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Asia

Off the grid by 2040? Critics doubt Japan's plan

Despite Tokyo's decision to phase out of nuclear energy by the year 2040, many people remain skeptical that the government will actually go through with it.

A protester with a painting of a nuclear sign takes part in an anti-nuclear demonstration in Tokyo July 1, 2012. Kansai Electric Power Co restarted the 1,180-megawatt No.3 unit at its Ohi plant on Sunday, Japan's first nuclear reactor to come back online since the Fukushima crisis. REUTERS/Yuriko Nakao (JAPAN - Tags: POLITICS ENERGY DISASTER CIVIL UNREST)

Protest gegen Atomkraft in Japan

Not long ago, it seemed impossible that Japan would quit its nuclear program. "People believed nuclear energy was 100 percent safe and that it was the best source of energy for Japan - a country with few natural resources," Alexandra Sakaki, Japan expert at the German Institute for International and Security Affairs, told DW, adding that "the disaster in Fukushima has fundamentally changed how the people feel."

March 11, 2011 changed everything. The triple disaster - earthquake, tsunami and nuclear disaster - has made the Japanese people skeptical. Now, a year-and-a-half after the disaster, the Japanese government has caved to pressure from the people and announced a nuclear phase-out.

The Fukushima plant

The Fukushima disaster fundamentally altered Japanese beliefs on nuclear power

Breach of trust

However, the nuclear phase-out is not set to take place any time soon - all 50 reactors are supposed to be taken off the grid some time between 2030 and 2040. Surveys have shown that the people want the phase out to begin immediately - or at least be completed within 5 to 10 years.

Since the disaster in Fukushima, more and more revelations have been getting out to the public about the misconduct of the authorities. "There has been a breach of trust in Japan," Sakaki explained. "Many people are skeptical that the authorities can even ensure security."

What's more is that the government's decision to phase out nuclear energy does not seem to be definite. "People should expect the fight to continue between pro-nuclear and anti-nuclear advocates. The topic has not really been clarified," Sakaki said, explaining that - in its declaration to phase out nuclear energy - the government had not provided any details as to how the country's energy needs would be met.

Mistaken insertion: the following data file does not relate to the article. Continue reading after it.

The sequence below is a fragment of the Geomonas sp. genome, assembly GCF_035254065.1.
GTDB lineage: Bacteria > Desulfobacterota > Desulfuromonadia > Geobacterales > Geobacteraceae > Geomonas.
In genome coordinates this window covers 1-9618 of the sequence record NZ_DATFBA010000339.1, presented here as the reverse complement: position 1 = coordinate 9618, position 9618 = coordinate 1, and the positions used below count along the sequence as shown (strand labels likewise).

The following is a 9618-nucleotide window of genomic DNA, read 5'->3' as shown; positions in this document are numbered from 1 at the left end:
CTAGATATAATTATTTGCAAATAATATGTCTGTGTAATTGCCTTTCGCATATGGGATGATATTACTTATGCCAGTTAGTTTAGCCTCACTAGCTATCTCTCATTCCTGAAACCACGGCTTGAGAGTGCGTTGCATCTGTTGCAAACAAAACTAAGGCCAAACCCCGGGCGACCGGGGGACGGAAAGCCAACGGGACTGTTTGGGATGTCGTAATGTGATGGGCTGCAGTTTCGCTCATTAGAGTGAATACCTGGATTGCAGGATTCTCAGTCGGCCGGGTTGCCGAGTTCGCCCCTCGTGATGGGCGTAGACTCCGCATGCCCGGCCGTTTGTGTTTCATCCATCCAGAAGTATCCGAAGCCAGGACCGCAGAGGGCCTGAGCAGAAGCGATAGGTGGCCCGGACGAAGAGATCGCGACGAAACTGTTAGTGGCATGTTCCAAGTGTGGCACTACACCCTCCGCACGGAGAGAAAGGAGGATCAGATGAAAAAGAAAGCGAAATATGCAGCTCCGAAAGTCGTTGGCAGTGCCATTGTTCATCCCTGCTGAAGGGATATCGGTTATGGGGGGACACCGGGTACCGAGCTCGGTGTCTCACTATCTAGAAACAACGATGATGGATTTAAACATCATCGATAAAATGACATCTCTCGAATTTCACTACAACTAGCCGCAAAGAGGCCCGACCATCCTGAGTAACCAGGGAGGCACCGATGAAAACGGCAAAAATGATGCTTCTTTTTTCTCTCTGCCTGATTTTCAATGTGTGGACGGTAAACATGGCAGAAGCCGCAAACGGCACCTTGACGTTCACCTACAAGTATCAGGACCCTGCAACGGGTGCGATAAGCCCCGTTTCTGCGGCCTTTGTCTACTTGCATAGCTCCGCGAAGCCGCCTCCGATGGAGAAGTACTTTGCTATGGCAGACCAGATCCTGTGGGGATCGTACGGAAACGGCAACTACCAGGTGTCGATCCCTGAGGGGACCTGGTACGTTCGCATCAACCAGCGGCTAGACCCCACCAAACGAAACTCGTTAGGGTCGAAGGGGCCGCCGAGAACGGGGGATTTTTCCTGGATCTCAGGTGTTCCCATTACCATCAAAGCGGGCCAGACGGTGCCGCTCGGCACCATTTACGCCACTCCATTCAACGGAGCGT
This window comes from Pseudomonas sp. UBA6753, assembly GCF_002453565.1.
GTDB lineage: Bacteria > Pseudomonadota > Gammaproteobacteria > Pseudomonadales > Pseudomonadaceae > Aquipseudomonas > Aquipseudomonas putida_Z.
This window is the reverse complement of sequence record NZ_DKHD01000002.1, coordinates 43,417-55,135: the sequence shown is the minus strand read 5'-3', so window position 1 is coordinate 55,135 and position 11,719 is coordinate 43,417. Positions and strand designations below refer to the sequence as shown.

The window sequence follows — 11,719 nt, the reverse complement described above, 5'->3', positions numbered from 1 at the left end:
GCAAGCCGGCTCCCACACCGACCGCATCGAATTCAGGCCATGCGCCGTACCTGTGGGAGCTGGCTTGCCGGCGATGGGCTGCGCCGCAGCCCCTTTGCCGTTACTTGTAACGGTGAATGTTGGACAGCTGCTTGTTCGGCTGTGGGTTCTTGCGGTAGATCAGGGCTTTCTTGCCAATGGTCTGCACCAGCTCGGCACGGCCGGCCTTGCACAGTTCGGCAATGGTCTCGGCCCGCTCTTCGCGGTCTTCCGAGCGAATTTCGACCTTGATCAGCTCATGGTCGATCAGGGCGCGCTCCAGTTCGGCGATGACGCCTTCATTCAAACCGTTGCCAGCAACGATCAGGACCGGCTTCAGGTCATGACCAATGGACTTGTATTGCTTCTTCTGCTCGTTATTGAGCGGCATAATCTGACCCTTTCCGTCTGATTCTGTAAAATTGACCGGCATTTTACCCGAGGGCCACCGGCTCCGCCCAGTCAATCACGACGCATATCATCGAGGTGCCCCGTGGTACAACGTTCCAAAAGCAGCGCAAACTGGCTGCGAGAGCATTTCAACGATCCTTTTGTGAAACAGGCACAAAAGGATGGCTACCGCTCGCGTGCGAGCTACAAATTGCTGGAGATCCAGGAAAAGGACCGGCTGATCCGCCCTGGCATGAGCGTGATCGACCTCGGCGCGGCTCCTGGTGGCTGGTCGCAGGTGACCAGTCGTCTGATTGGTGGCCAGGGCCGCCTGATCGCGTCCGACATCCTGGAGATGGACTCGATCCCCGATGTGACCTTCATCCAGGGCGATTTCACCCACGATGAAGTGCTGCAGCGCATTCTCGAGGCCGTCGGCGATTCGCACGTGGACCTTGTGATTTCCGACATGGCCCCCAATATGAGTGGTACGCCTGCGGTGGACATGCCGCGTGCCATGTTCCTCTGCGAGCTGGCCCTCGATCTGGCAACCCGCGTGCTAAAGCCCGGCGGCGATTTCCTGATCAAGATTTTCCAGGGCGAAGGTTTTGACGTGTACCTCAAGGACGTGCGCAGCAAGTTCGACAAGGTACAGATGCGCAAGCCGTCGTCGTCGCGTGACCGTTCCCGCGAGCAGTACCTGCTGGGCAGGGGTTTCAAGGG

It was only briefly mentioned that renewable energy should play a larger role in future.

The question of nuclear waste disposal has also failed to be addressed. And, according to media reports, Japanese Minister of Economy Yukio Edano wants to stick with existing plans to construct three reactors. "We do not intend on revoking approval [to build the three reactors]," Edano was quoted as saying by the Thai newspaper Bangkok Post.

Filling the power gaps

Japan has to import most - around 96 percent - of its energy, primarily in the form of fossil fuels. That is expensive as well as harmful to the environment. The temporary shutdown of all of the country's 50 reactors for maintenance has created a gap in the supply of energy; before the disaster, Japan got around 30 percent of its energy from nuclear power. And there had even been plans to expand that to 50 percent by the year 2030.

In June of this year, two nuclear power plants in Oi, on the main island Honshu, were put back on the grid - reportedly to supply energy to Kyoto during the hot summer. Later reports, however, found that it had not been necessary to get the plants up and running again.

People display various signs as they stage a protest

Opponents of nuclear power are suspicious after some plants were reopened

The Japanese people were angry when they got word of the report. "People are now questioning whether it is necessary for the other reactors go back on at all and how that will be sold to them."

Alternatives?

Sakaki said all of the events have led to a change in people's awareness of energy consumption. "People have, for example, reduced the amount of energy they use. Summer in Japan is really hot. Many Japanese people, nonetheless, abstained from using air conditioning. Many people have also taken care to reduce their use of electrical appliances."

Despite the reduction of private energy consumption, people will not be able to do much to curb the country's overall energy use; energy-intensive industries are mainly the reason Japan is the world's third largest power consumer. And to change this, only fundamental, sustainable government decisions will help.

Japanese Prime Minister Yoshihiko Nda looks on during a debate by Democratic Party presidential election candidates at the Japan National Press Club

Prime Minister Noda said he wants the country to turn away from atomic power

Critics are skeptical of the government's announcement last week for a long-term exit from nuclear energy; they point to the possibility that the Prime Minister Yoshihiko Noda's announcement to turn away from nuclear energy might have been made less out of conviction and more to secure votes in the upcoming lower house elections next year.

The German newspaper "Süddeutsche Zeitung" wrote, "The Japanese nuclear lobby is just buying time until the uproar caused by the nuclear meltdown has subsided before it convinces the government to revise its decision."

Plant operators are also unhappy with the government's resolution. TEPCO, the operator of the stricken Daiichi plant in Fukushima, declared that the necessary financial resources needed to switch over from nuclear to renewable energies had all been used up in the aftermath of Fukushima.

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